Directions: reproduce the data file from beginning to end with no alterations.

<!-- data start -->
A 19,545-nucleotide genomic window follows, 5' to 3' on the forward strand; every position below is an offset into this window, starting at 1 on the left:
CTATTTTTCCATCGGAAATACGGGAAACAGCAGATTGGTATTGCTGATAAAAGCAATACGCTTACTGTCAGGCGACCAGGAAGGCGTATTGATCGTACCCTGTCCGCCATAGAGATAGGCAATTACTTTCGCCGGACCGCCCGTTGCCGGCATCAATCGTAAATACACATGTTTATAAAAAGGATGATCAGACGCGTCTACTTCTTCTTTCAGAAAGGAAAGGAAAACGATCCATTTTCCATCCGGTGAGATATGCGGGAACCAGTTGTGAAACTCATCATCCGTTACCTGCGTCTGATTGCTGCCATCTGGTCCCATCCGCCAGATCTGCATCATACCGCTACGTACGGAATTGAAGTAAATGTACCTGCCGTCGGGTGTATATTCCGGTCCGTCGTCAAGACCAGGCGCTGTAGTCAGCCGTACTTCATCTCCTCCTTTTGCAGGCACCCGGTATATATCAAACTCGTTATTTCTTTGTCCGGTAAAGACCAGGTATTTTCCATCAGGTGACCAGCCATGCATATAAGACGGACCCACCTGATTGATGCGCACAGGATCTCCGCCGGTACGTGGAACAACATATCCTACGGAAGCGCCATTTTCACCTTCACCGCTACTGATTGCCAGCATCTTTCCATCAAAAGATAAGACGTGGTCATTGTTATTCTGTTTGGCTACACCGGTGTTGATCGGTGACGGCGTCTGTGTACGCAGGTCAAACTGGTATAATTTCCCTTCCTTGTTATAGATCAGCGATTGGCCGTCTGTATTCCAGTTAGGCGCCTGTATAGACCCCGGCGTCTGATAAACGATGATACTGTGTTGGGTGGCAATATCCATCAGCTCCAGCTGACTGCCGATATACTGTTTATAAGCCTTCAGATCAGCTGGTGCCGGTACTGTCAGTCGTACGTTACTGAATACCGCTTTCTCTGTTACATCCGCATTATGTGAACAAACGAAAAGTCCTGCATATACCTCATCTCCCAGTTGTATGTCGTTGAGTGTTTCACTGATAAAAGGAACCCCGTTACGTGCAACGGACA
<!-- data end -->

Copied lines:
A 19,545-nucleotide genomic window follows, 5' to 3' on the forward strand; every position below is an offset into this window, starting at 1 on the left:
CTATTTTTCCATCGGAAATACGGGAAACAGCAGATTGGTATTGCTGATAAAAGCAATACGCTTACTGTCAGGCGACCAGGAAGGCGTATTGATCGTACCCTGTCCGCCATAGAGATAGGCAATTACTTTCGCCGGACCGCCCGTTGCCGGCATCAATCGTAAATACACATGTTTATAAAAAGGATGATCAGACGCGTCTACTTCTTCTTTCAGAAAGGAAAGGAAAACGATCCATTTTCCATCCGGTGAGATATGCGGGAACCAGTTGTGAAACTCATCATCCGTTACCTGCGTCTGATTGCTGCCATCTGGTCCCATCCGCCAGATCTGCATCATACCGCTACGTACGGAATTGAAGTAAATGTACCTGCCGTCGGGTGTATATTCCGGTCCGTCGTCAAGACCAGGCGCTGTAGTCAGCCGTACTTCATCTCCTCCTTTTGCAGGCACCCGGTATATATCAAACTCGTTATTTCTTTGTCCGGTAAAGACCAGGTATTTTCCATCAGGTGACCAGCCATGCATATAAGACGGACCCACCTGATTGATGCGCACAGGATCTCCGCCGGTACGTGGAACAACATATCCTACGGAAGCGCCATTTTCACCTTCACCGCTACTGATTGCCAGCATCTTTCCATCAAAAGATAAGACGTGGTCATTGTTATTCTGTTTGGCTACACCGGTGTTGATCGGTGACGGCGTCTGTGTACGCAGGTCAAACTGGTATAATTTCCCTTCCTTGTTATAGATCAGCGATTGGCCGTCTGTATTCCAGTTAGGCGCCTGTATAGACCCCGGCGTCTGATAAACGATGATACTGTGTTGGGTGGCAATATCCATCAGCTCCAGCTGACTGCCGATATACTGTTTATAAGCCTTCAGATCAGCTGGTGCCGGTACTGTCAGTCGTACGTTACTGAATACCGCTTTCTCTGTTACATCCGCATTATGTGAACAAACGAAAAGTCCTGCATATACCTCATCTCCCAGTTGTATGTCGTTGAGTGTTTCACTGATAAAAGGAACCCCGTTACGTGCAACGGACA